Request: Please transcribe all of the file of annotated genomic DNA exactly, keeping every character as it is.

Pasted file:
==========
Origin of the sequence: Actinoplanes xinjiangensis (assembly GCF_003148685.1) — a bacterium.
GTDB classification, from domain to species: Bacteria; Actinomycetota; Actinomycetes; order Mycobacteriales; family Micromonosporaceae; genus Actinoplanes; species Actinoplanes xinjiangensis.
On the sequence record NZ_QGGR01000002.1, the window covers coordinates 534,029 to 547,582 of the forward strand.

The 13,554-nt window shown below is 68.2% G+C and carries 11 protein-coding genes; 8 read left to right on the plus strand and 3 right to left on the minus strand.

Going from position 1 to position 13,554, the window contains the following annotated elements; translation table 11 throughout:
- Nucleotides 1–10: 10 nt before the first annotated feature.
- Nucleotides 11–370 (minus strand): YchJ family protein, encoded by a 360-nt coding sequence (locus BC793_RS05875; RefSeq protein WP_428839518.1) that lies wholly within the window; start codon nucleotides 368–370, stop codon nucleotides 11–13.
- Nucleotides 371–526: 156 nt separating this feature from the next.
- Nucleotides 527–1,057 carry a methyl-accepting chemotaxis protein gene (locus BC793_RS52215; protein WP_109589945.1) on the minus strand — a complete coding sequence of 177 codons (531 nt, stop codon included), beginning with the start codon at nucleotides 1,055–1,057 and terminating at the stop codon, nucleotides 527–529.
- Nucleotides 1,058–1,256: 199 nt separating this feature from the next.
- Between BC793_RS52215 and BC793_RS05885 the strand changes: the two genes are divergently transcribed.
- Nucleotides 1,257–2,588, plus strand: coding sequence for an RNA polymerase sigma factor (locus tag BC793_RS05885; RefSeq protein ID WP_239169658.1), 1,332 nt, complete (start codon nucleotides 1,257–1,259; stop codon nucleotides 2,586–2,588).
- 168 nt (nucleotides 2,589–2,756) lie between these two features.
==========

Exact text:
Origin of the sequence: Actinoplanes xinjiangensis (assembly GCF_003148685.1) — a bacterium.
GTDB classification, from domain to species: Bacteria; Actinomycetota; Actinomycetes; order Mycobacteriales; family Micromonosporaceae; genus Actinoplanes; species Actinoplanes xinjiangensis.
On the sequence record NZ_QGGR01000002.1, the window covers coordinates 534,029 to 547,582 of the forward strand.

The 13,554-nt window shown below is 68.2% G+C and carries 11 protein-coding genes; 8 read left to right on the plus strand and 3 right to left on the minus strand.

Going from position 1 to position 13,554, the window contains the following annotated elements; translation table 11 throughout:
- Nucleotides 1–10: 10 nt before the first annotated feature.
- Nucleotides 11–370 (minus strand): YchJ family protein, encoded by a 360-nt coding sequence (locus BC793_RS05875; RefSeq protein WP_428839518.1) that lies wholly within the window; start codon nucleotides 368–370, stop codon nucleotides 11–13.
- Nucleotides 371–526: 156 nt separating this feature from the next.
- Nucleotides 527–1,057 carry a methyl-accepting chemotaxis protein gene (locus BC793_RS52215; protein WP_109589945.1) on the minus strand — a complete coding sequence of 177 codons (531 nt, stop codon included), beginning with the start codon at nucleotides 1,055–1,057 and terminating at the stop codon, nucleotides 527–529.
- Nucleotides 1,058–1,256: 199 nt separating this feature from the next.
- Between BC793_RS52215 and BC793_RS05885 the strand changes: the two genes are divergently transcribed.
- Nucleotides 1,257–2,588, plus strand: coding sequence for an RNA polymerase sigma factor (locus tag BC793_RS05885; RefSeq protein ID WP_239169658.1), 1,332 nt, complete (start codon nucleotides 1,257–1,259; stop codon nucleotides 2,586–2,588).
- 168 nt (nucleotides 2,589–2,756) lie between these two features.